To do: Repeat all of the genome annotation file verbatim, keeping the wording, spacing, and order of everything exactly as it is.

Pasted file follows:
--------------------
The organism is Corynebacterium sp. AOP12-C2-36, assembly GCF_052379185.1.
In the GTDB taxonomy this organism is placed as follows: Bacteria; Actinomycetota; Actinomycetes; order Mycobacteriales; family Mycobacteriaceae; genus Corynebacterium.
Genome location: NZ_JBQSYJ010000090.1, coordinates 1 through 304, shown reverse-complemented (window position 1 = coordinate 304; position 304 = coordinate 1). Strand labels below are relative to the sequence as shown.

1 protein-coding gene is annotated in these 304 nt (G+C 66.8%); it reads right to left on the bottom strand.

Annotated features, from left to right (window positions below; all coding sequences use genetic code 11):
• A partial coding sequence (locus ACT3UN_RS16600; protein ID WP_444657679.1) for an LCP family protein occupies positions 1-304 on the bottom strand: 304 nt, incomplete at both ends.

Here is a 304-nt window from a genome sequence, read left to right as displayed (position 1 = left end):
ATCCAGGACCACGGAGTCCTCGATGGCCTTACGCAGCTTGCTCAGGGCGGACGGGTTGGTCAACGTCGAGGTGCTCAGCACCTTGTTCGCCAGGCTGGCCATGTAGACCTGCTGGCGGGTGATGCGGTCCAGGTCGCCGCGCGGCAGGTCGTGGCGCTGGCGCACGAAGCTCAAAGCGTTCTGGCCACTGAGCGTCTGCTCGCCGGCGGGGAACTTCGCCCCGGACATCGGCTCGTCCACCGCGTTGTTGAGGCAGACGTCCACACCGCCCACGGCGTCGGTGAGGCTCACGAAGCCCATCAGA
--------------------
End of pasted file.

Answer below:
The organism is Corynebacterium sp. AOP12-C2-36, assembly GCF_052379185.1.
In the GTDB taxonomy this organism is placed as follows: Bacteria; Actinomycetota; Actinomycetes; order Mycobacteriales; family Mycobacteriaceae; genus Corynebacterium.
Genome location: NZ_JBQSYJ010000090.1, coordinates 1 through 304, shown reverse-complemented (window position 1 = coordinate 304; position 304 = coordinate 1). Strand labels below are relative to the sequence as shown.

1 protein-coding gene is annotated in these 304 nt (G+C 66.8%); it reads right to left on the bottom strand.

Annotated features, from left to right (window positions below; all coding sequences use genetic code 11):
• A partial coding sequence (locus ACT3UN_RS16600; protein ID WP_444657679.1) for an LCP family protein occupies positions 1-304 on the bottom strand: 304 nt, incomplete at both ends.

Here is a 304-nt window from a genome sequence, read left to right as displayed (position 1 = left end):
ATCCAGGACCACGGAGTCCTCGATGGCCTTACGCAGCTTGCTCAGGGCGGACGGGTTGGTCAACGTCGAGGTGCTCAGCACCTTGTTCGCCAGGCTGGCCATGTAGACCTGCTGGCGGGTGATGCGGTCCAGGTCGCCGCGCGGCAGGTCGTGGCGCTGGCGCACGAAGCTCAAAGCGTTCTGGCCACTGAGCGTCTGCTCGCCGGCGGGGAACTTCGCCCCGGACATCGGCTCGTCCACCGCGTTGTTGAGGCAGACGTCCACACCGCCCACGGCGTCGGTGAGGCTCACGAAGCCCATCAGA